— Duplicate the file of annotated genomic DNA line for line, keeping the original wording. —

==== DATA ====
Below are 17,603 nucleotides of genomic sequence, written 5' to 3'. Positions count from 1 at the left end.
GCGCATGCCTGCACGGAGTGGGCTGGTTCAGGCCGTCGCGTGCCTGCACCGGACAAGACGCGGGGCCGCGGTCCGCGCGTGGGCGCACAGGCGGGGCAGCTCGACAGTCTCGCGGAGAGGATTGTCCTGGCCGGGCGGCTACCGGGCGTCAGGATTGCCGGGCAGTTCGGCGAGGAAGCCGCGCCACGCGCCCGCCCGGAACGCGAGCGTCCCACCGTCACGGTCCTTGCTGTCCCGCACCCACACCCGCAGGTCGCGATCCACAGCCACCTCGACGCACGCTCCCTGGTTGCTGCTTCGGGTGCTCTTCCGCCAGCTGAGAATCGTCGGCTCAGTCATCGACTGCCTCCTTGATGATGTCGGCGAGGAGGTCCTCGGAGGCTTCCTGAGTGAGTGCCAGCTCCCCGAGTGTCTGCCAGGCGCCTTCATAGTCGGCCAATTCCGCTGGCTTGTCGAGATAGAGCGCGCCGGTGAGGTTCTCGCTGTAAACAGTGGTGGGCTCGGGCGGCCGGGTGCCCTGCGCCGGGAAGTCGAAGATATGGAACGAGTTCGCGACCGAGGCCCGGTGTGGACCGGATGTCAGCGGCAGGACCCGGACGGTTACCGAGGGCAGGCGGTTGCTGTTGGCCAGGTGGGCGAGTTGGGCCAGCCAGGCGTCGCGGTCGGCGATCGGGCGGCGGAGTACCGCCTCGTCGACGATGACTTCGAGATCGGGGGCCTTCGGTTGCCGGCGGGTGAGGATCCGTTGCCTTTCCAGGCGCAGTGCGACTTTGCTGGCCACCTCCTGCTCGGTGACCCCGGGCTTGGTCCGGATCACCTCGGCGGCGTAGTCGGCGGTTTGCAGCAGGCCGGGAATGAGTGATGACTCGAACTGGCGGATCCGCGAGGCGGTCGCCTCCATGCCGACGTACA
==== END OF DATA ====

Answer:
Below are 17,603 nucleotides of genomic sequence, written 5' to 3'. Positions count from 1 at the left end.
GCGCATGCCTGCACGGAGTGGGCTGGTTCAGGCCGTCGCGTGCCTGCACCGGACAAGACGCGGGGCCGCGGTCCGCGCGTGGGCGCACAGGCGGGGCAGCTCGACAGTCTCGCGGAGAGGATTGTCCTGGCCGGGCGGCTACCGGGCGTCAGGATTGCCGGGCAGTTCGGCGAGGAAGCCGCGCCACGCGCCCGCCCGGAACGCGAGCGTCCCACCGTCACGGTCCTTGCTGTCCCGCACCCACACCCGCAGGTCGCGATCCACAGCCACCTCGACGCACGCTCCCTGGTTGCTGCTTCGGGTGCTCTTCCGCCAGCTGAGAATCGTCGGCTCAGTCATCGACTGCCTCCTTGATGATGTCGGCGAGGAGGTCCTCGGAGGCTTCCTGAGTGAGTGCCAGCTCCCCGAGTGTCTGCCAGGCGCCTTCATAGTCGGCCAATTCCGCTGGCTTGTCGAGATAGAGCGCGCCGGTGAGGTTCTCGCTGTAAACAGTGGTGGGCTCGGGCGGCCGGGTGCCCTGCGCCGGGAAGTCGAAGATATGGAACGAGTTCGCGACCGAGGCCCGGTGTGGACCGGATGTCAGCGGCAGGACCCGGACGGTTACCGAGGGCAGGCGGTTGCTGTTGGCCAGGTGGGCGAGTTGGGCCAGCCAGGCGTCGCGGTCGGCGATCGGGCGGCGGAGTACCGCCTCGTCGACGATGACTTCGAGATCGGGGGCCTTCGGTTGCCGGCGGGTGAGGATCCGTTGCCTTTCCAGGCGCAGTGCGACTTTGCTGGCCACCTCCTGCTCGGTGACCCCGGGCTTGGTCCGGATCACCTCGGCGGCGTAGTCGGCGGTTTGCAGCAGGCCGGGAATGAGTGATGACTCGAACTGGCGGATCCGCGAGGCGGTCGCCTCCATGCCGACGTACA